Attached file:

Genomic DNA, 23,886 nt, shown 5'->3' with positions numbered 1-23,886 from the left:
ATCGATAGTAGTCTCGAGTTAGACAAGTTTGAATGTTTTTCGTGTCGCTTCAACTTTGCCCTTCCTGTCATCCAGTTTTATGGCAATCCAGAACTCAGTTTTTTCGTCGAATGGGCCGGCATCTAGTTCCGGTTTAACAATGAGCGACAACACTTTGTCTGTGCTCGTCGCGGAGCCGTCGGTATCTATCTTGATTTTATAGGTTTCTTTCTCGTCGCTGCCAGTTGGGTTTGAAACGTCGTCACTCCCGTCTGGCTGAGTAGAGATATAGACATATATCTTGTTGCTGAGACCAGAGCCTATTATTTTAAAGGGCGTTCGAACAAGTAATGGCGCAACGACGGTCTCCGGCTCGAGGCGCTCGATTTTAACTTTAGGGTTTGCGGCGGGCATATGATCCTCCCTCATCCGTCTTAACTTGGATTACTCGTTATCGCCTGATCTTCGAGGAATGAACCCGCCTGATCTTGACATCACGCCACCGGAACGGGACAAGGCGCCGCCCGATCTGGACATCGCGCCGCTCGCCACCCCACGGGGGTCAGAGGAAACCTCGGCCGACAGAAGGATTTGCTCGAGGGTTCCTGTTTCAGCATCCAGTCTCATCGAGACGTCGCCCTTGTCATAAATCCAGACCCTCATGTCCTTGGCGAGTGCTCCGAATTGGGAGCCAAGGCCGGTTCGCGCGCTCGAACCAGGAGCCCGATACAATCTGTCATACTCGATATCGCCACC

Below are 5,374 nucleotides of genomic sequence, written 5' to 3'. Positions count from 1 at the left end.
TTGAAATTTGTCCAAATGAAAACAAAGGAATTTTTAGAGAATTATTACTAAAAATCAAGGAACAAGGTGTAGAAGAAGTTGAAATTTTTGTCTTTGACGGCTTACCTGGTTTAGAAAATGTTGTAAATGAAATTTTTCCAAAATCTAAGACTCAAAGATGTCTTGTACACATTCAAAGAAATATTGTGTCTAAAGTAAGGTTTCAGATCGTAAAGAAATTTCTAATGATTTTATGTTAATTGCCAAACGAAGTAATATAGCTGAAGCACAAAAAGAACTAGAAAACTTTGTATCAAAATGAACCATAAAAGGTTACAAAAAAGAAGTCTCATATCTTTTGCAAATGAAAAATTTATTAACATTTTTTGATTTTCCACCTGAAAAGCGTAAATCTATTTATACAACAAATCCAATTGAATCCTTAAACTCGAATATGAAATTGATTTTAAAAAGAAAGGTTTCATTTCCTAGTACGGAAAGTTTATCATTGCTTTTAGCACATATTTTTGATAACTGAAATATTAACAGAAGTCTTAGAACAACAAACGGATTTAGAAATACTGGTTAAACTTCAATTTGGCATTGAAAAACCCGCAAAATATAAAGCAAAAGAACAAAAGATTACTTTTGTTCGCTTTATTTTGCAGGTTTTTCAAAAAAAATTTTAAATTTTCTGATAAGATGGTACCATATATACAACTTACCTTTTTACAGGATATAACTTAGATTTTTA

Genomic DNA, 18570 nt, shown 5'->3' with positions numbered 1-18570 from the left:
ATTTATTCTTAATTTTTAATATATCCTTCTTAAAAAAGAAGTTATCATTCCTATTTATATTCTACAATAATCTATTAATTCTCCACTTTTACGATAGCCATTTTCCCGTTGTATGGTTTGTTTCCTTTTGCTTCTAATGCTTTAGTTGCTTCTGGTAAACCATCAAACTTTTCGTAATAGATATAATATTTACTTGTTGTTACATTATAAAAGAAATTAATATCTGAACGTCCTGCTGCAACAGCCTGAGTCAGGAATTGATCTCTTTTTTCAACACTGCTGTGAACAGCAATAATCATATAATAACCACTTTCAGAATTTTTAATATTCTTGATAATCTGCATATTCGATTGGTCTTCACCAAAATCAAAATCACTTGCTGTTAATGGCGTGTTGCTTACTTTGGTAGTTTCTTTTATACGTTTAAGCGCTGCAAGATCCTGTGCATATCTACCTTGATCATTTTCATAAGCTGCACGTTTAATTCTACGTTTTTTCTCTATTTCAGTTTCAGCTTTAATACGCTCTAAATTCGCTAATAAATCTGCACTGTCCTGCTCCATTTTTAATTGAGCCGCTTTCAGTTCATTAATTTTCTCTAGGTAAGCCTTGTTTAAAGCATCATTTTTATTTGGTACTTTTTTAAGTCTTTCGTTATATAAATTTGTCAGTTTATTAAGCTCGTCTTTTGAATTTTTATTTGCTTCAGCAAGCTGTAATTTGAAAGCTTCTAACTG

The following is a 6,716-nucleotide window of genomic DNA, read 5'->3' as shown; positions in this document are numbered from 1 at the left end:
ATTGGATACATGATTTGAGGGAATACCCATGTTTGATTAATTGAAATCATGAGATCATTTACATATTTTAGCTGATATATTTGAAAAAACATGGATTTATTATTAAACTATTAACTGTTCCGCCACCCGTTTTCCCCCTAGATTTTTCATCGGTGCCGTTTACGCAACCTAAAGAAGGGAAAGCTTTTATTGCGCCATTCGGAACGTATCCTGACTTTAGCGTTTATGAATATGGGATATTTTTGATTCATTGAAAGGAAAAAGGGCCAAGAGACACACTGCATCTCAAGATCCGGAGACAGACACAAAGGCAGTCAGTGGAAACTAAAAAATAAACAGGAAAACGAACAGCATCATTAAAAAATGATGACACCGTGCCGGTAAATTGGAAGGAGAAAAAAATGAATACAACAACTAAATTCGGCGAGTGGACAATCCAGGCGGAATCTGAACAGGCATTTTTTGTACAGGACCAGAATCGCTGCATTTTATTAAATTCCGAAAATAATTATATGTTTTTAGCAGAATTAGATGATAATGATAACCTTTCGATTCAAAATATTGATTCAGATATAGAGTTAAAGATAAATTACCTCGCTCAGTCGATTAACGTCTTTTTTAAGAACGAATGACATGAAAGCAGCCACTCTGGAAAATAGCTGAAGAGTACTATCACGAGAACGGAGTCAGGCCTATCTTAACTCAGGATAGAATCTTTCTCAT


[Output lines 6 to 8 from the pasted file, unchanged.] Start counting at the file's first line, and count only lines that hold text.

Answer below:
ATTTATTCTTAATTTTTAATATATCCTTCTTAAAAAAGAAGTTATCATTCCTATTTATATTCTACAATAATCTATTAATTCTCCACTTTTACGATAGCCATTTTCCCGTTGTATGGTTTGTTTCCTTTTGCTTCTAATGCTTTAGTTGCTTCTGGTAAACCATCAAACTTTTCGTAATAGATATAATATTTACTTGTTGTTACATTATAAAAGAAATTAATATCTGAACGTCCTGCTGCAACAGCCTGAGTCAGGAATTGATCTCTTTTTTCAACACTGCTGTGAACAGCAATAATCATATAATAACCACTTTCAGAATTTTTAATATTCTTGATAATCTGCATATTCGATTGGTCTTCACCAAAATCAAAATCACTTGCTGTTAATGGCGTGTTGCTTACTTTGGTAGTTTCTTTTATACGTTTAAGCGCTGCAAGATCCTGTGCATATCTACCTTGATCATTTTCATAAGCTGCACGTTTAATTCTACGTTTTTTCTCTATTTCAGTTTCAGCTTTAATACGCTCTAAATTCGCTAATAAATCTGCACTGTCCTGCTCCATTTTTAATTGAGCCGCTTTCAGTTCATTAATTTTCTCTAGGTAAGCCTTGTTTAAAGCATCATTTTTATTTGGTACTTTTTTAAGTCTTTCGTTATATAAATTTGTCAGTTTATTAAGCTCGTCTTTTGAATTTTTATTTGCTTCAGCAAGCTGTAATTTGAAAGCTTCTAACTG

The following is a 6,716-nucleotide window of genomic DNA, read 5'->3' as shown; positions in this document are numbered from 1 at the left end:
ATTGGATACATGATTTGAGGGAATACCCATGTTTGATTAATTGAAATCATGAGATCATTTACATATTTTAGCTGATATATTTGAAAAAACATGGATTTATTATTAAACTATTAACTGTTCCGCCACCCGTTTTCCCCCTAGATTTTTCATCGGTGCCGTTTACGCAACCTAAAGAAGGGAAAGCTTTTATTGCGCCATTCGGAACGTATCCTGACTTTAGCGTTTATGAATATGGGATATTTTTGATTCATTGAAAGGAAAAAGGGCCAAGAGACACACTGCATCTCAAGATCCGGAGACAGACACAAAGGCAGTCAGTGGAAACTAAAAAATAAACAGGAAAACGAACAGCATCATTAAAAAATGATGACACCGTGCCGGTAAATTGGAAGGAGAAAAAAATGAATACAACAACTAAATTCGGCGAGTGGACAATCCAGGCGGAATCTGAACAGGCATTTTTTGTACAGGACCAGAATCGCTGCATTTTATTAAATTCCGAAAATAATTATATGTTTTTAGCAGAATTAGATGATAATGATAACCTTTCGATTCAAAATATTGATTCAGATATAGAGTTAAAGATAAATTACCTCGCTCAGTCGATTAACGTCTTTTTTAAGAACGAATGACATGAAAGCAGCCACTCTGGAAAATAGCTGAAGAGTACTATCACGAGAACGGAGTCAGGCCTATCTTAACTCAGGATAGAATCTTTCTCAT